Biden belatedly invokes Defense Production Act for baby formula

AP Photo/Michael Conroy

The Biden administration’s initial response to the baby formula shortage was so toothless and late in coming that even CNN was forced to admit that it was basically useless. That reality seems to have finally sunk in at the White House this week and last night the President invoked the Defense Production Act to get producers more quickly back up to full speed. He also authorized an airlift operation to bring more formula into the country from abroad. Will that be enough? It will eventually, so be sure, but doing so back in February (if not even sooner) would have avoided this crisis entirely. (NY Post)

President Biden agreed Wednesday to invoke the Defense Production Act to ensure that US baby formula producers can acquire the material they need and launched a new US government airlift of formula from abroad.

The dramatic actions come after critics slammed Biden for not acting more quickly to avert empty store shelves across the country linked to the closure in February of an Abbott Nutrition factory in Michigan.

Biden resisted for about a week mounting pressure from Congress — including from Sens. Kirsten Gillibrand (D-NY) and Marco Rubio (R-Fla.) — to use the 1950 law that allows federal interventions in private business decisions.

Biden had been hearing about this from both sides of the aisle recently. Senators Kirsten Gillibrand of New York teamed up with Marco Rubio to pressure Biden into taking some action. Those two have been getting along pretty well lately in some rare moments of bipartisanship in Washington. First, they joined forces to create the new Pentagon UFO investigatory office and now they’re trying to end the baby formula crisis together.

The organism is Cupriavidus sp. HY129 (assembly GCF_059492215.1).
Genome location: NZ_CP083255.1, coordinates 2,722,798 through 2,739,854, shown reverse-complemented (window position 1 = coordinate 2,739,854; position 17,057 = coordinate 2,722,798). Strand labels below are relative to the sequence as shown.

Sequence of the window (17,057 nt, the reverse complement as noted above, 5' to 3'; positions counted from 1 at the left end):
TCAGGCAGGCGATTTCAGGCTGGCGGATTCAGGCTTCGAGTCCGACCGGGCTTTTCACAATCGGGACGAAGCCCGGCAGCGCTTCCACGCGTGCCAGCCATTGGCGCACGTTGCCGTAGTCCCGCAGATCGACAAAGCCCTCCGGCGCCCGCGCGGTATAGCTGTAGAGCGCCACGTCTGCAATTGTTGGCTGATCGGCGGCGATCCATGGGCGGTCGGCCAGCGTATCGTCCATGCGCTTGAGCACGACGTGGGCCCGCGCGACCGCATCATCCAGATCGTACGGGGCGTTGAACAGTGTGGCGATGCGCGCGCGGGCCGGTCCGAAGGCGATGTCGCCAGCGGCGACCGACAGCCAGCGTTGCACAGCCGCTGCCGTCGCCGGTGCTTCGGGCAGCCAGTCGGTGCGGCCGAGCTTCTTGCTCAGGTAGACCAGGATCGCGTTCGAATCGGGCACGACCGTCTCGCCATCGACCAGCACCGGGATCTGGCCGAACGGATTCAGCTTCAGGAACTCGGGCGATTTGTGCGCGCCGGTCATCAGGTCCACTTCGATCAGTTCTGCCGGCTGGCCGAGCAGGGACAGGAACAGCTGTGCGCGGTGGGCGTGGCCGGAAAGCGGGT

Even if he wasn’t paying that much attention to the supply chain issues involved with this shortage, surely someone on Biden’s team has pointed out the horrible political optics being generated by these headlines. If there is a worse group of people in the United States to tick off during an election season than young mothers with infant children, I’m hard-pressed to think of one.

When Abbot’s main production facility in Michigan began having issues, the government could have immediately begun taking action even before the plant went down entirely in February. Abbot accounts for roughly half of all of the baby formula made in the United States, with Mead Johnson Nutrition, Nestlé USA, and Perrigo producing the rest. We didn’t have any established overseas supply chains because 98% of the baby formula consumed in America is produced domestically. Or at least it was until February.

What remains unclear is where all of this overseas baby formula will come from. There are reportedly some supplies available in Ireland, but they aren’t sitting on a limitless supply. Just as it is in the United States, these manufacturers tend to anticipate how much of the product will be ordered and produce that amount. Also, all food products have to be inspected and approved for import to ensure they meet FDA safety standards. That can happen fairly quickly if the administration prioritizes the project, so here’s to hoping that someone on Biden’s team already thought of that. (Fingers crossed.)

The Abbott plant is already mostly back on line and they’re waiting for deliveries of their component products to reach full production levels. Once that’s done and the lines are rolling, trucks will need to be located to ship the products all across the country. So those empty shelves aren’t going to be refilled overnight, unfortunately.